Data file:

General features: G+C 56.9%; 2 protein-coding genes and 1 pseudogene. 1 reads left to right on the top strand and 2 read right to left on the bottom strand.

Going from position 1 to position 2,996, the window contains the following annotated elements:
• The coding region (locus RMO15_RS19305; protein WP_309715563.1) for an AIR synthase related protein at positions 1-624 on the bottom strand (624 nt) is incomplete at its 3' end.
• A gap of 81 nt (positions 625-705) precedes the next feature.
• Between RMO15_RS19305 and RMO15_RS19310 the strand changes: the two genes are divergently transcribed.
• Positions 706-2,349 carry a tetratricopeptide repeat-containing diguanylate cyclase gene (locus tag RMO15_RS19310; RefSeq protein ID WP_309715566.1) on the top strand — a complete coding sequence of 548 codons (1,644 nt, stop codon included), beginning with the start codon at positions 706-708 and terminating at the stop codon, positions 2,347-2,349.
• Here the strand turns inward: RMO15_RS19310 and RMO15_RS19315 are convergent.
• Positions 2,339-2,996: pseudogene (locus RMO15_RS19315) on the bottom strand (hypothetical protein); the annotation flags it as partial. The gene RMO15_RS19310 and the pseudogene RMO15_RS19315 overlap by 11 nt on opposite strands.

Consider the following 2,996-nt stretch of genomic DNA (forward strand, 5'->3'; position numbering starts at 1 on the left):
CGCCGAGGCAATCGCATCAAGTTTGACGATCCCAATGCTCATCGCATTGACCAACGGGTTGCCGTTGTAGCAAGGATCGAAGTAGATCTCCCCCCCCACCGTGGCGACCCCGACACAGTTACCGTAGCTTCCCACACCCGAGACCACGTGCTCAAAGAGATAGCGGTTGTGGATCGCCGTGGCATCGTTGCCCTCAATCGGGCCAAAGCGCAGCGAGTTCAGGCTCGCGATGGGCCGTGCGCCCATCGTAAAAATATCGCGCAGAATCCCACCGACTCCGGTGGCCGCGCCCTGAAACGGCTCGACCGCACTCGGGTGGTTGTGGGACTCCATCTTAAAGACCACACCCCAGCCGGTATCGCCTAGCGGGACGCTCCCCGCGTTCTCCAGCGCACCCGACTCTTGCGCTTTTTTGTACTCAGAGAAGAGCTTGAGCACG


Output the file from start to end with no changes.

General features: G+C 56.9%; 2 protein-coding genes and 1 pseudogene. 1 reads left to right on the top strand and 2 read right to left on the bottom strand.

Going from position 1 to position 2,996, the window contains the following annotated elements:
• The coding region (locus RMO15_RS19305; protein WP_309715563.1) for an AIR synthase related protein at positions 1-624 on the bottom strand (624 nt) is incomplete at its 3' end.
• A gap of 81 nt (positions 625-705) precedes the next feature.
• Between RMO15_RS19305 and RMO15_RS19310 the strand changes: the two genes are divergently transcribed.
• Positions 706-2,349 carry a tetratricopeptide repeat-containing diguanylate cyclase gene (locus tag RMO15_RS19310; RefSeq protein ID WP_309715566.1) on the top strand — a complete coding sequence of 548 codons (1,644 nt, stop codon included), beginning with the start codon at positions 706-708 and terminating at the stop codon, positions 2,347-2,349.
• Here the strand turns inward: RMO15_RS19310 and RMO15_RS19315 are convergent.
• Positions 2,339-2,996: pseudogene (locus RMO15_RS19315) on the bottom strand (hypothetical protein); the annotation flags it as partial. The gene RMO15_RS19310 and the pseudogene RMO15_RS19315 overlap by 11 nt on opposite strands.

Consider the following 2,996-nt stretch of genomic DNA (forward strand, 5'->3'; position numbering starts at 1 on the left):
CGCCGAGGCAATCGCATCAAGTTTGACGATCCCAATGCTCATCGCATTGACCAACGGGTTGCCGTTGTAGCAAGGATCGAAGTAGATCTCCCCCCCCACCGTGGCGACCCCGACACAGTTACCGTAGCTTCCCACACCCGAGACCACGTGCTCAAAGAGATAGCGGTTGTGGATCGCCGTGGCATCGTTGCCCTCAATCGGGCCAAAGCGCAGCGAGTTCAGGCTCGCGATGGGCCGTGCGCCCATCGTAAAAATATCGCGCAGAATCCCACCGACTCCGGTGGCCGCGCCCTGAAACGGCTCGACCGCACTCGGGTGGTTGTGGGACTCCATCTTAAAGACCACACCCCAGCCGGTATCGCCTAGCGGGACGCTCCCCGCGTTCTCCAGCGCACCCGACTCTTGCGCTTTTTTGTACTCAGAGAAGAGCTTGAGCACG